Kraal: a corral, an enclosure (Dutch/Afrikaans)
As the sunlight comes and goes through the stained glass of St Marie’s Cathedral, leaving mushy pastel stains on the stone arches, Sheffield-based composer Jenny Jackson premieres her latest commission, Kraal.
Hundreds of singers, all in black, have physically surrounded us, showing us their backs. So begins a gigantic musical version of Chinese whispers, where pitch and rhythm is passed in both directions around the circle. Music flows back and forth in a microcosm of human interaction; learning and building, changing and repeating. After rising to a pulsing crescendo, it fades to a whispered end. It’s the singers whispering to each other for once, not the audience. The listeners are corralled but the music is not a fence; we are the air inside the bubble, the space between the ears.
Staying with Jackson, her composer collective Platform 4 play amid the glazed tiles of Channing Hall, a set bookended with John White’s Hooting and Drinking and Jackson’s response, Hooting, Not Drinking. Tom Owen leads the former, with the audience again encircled by the performers who drink and blow, drink and blow, the pitch gradually lowering around us. Classical musicians make their rider go further.
At times Hooting, Not Drinking sounds like a gang of robots trying to communicate with owls – a compliment, honestly – as flutes and variously sized empty receptacles converse, the glassware silently swapped on towelled surfaces. Jackson herself fumbles a small liqueur bottle mid-performance but catches it. I wonder if, with her contemporary composer brain, she’s now distracted by the potential sound of unsmashed glass.
Between the two hootings, Tom James’ Ophelia with its ‘sweet bells’ and ‘blown youth’ is cried out on wounded flute and cold piano, losing strength just as the bottles surrendered their pitch, while in Chris Noble’s Of Limits the composer has corralled his own process.
Walking from Channing Hall to Kelham Island Museum, I pass Rob Lee’s geometric ‘SHF’ mural, the illusion of depth reminding me again of Hooting and Drinking’s gradual descent. But it is ascent we experience in Canticles of the Sky (John Luther Adams). Olly Coates leads 40 local cellists who yet again surround the audience. With an impish smile, Coates rotates towards each compass point throughout the four movements, while a gentle tornado of strings sweeps the room. I would love to combine Canticles with Anthony McCall’s ‘solid light’ installations. Though different art forms, to me they express the same sensation, reflecting an idea of a smooth and perfect expiry, the exact opposite of Tom James’ Ophelia. There’s a spectrum, another circle.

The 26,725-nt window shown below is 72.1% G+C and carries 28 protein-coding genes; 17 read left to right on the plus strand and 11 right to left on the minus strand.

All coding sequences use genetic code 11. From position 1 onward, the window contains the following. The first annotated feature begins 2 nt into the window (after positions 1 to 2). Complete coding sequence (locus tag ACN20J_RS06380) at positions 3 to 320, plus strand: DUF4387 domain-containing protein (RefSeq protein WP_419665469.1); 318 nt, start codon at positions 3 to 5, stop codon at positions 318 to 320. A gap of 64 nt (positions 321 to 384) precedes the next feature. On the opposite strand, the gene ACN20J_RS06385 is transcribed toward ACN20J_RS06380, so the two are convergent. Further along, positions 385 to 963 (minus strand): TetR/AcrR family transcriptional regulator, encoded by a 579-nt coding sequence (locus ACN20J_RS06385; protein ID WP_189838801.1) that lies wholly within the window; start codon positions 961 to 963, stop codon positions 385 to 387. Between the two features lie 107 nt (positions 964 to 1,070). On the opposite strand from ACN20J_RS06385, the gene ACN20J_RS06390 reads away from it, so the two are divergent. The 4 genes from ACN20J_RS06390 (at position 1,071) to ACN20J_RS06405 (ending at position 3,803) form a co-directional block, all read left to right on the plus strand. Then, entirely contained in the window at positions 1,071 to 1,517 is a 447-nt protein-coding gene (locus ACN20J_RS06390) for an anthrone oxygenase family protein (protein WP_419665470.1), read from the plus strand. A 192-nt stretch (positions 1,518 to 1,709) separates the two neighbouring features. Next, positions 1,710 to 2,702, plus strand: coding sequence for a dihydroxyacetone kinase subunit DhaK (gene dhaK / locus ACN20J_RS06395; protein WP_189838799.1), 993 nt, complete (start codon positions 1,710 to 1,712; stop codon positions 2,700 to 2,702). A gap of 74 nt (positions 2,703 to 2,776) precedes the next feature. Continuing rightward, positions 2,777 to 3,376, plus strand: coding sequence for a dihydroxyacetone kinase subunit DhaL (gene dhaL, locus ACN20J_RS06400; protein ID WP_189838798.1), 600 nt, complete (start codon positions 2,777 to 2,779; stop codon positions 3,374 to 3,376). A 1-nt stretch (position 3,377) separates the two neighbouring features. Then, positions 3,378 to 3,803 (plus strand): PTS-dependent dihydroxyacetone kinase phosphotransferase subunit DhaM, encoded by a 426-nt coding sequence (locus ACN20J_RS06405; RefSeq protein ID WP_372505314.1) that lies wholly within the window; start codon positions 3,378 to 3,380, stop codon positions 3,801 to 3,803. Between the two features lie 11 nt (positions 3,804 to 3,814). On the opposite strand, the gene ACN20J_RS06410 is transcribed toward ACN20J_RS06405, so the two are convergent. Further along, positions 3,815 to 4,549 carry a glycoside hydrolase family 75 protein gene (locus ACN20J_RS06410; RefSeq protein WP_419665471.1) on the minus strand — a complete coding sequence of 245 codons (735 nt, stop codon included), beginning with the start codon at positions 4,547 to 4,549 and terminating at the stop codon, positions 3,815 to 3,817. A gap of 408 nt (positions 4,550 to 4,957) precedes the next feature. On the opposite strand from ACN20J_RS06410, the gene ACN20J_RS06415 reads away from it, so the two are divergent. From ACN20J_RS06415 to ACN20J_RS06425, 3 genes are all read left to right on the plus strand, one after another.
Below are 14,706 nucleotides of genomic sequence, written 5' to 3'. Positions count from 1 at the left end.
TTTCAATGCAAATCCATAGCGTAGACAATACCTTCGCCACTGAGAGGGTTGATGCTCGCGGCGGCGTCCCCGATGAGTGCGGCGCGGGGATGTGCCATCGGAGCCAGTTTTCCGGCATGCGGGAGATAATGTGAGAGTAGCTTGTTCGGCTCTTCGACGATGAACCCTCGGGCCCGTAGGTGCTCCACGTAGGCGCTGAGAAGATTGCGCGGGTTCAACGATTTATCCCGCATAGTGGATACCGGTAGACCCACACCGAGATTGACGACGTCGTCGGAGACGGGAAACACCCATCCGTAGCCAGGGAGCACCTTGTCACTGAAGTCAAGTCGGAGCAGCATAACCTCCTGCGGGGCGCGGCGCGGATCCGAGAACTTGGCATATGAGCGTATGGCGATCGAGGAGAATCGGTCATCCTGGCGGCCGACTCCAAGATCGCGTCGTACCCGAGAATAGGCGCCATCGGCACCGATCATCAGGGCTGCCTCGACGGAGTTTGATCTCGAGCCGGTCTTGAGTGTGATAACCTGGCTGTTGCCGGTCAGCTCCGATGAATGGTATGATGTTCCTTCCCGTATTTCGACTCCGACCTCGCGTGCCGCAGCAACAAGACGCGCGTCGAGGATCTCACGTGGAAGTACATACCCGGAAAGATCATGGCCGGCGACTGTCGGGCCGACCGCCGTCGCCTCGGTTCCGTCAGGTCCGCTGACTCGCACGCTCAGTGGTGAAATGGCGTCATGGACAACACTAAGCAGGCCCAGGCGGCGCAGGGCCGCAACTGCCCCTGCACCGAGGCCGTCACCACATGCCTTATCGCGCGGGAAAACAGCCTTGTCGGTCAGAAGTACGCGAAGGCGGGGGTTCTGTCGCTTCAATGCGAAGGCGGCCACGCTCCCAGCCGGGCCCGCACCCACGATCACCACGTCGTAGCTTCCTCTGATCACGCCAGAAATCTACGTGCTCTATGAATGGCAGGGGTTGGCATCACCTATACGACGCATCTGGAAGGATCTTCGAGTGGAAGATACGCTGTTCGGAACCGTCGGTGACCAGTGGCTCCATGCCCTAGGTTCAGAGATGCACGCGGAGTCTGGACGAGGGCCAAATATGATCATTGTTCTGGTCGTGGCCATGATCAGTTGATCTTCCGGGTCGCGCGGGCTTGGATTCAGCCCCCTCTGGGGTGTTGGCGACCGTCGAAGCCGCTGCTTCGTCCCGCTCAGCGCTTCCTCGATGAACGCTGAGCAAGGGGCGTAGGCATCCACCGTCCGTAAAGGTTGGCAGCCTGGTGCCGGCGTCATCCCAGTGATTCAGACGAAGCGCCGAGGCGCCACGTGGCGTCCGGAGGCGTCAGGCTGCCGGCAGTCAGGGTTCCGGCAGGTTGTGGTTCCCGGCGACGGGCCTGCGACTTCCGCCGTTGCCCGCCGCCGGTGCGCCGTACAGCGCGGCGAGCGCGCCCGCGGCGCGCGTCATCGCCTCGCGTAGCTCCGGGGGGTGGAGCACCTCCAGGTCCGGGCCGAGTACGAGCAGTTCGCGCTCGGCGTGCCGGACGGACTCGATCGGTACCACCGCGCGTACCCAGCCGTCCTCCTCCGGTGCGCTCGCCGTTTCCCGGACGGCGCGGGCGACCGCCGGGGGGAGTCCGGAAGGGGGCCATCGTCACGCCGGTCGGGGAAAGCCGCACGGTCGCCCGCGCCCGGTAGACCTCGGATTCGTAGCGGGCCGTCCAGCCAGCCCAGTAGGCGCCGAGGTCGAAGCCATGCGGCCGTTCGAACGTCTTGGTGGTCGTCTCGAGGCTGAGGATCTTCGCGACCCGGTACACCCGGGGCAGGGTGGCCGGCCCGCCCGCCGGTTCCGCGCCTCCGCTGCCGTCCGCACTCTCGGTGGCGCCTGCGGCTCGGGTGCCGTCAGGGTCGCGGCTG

In the Upper Chapel there’s a shiver across the stage as ‘Autumn’ sets in during Vivaldi’s Four Seasons, the visible ripple of bows blown across the violins and violas. In the Winter Garden, Escafeld Choir are singing ‘Moon River’ to delighted shoppers, while Olly Coates is back in the City Hall Ballroom with a snowstorm of Shostakovich, featuring the saddest plucking I’ve ever heard.
Lizzie Ball is perched high in the Upper Chapel, aglow against the organ pipes, playing Arvo Pärt with the accompaniment hidden in the dark. Fortuna’s Wheel spins in Firth Hall. Back in Channing Hall, there’s a whispered ‘here we go’ from a voice in the audience before the music starts and we go round again.
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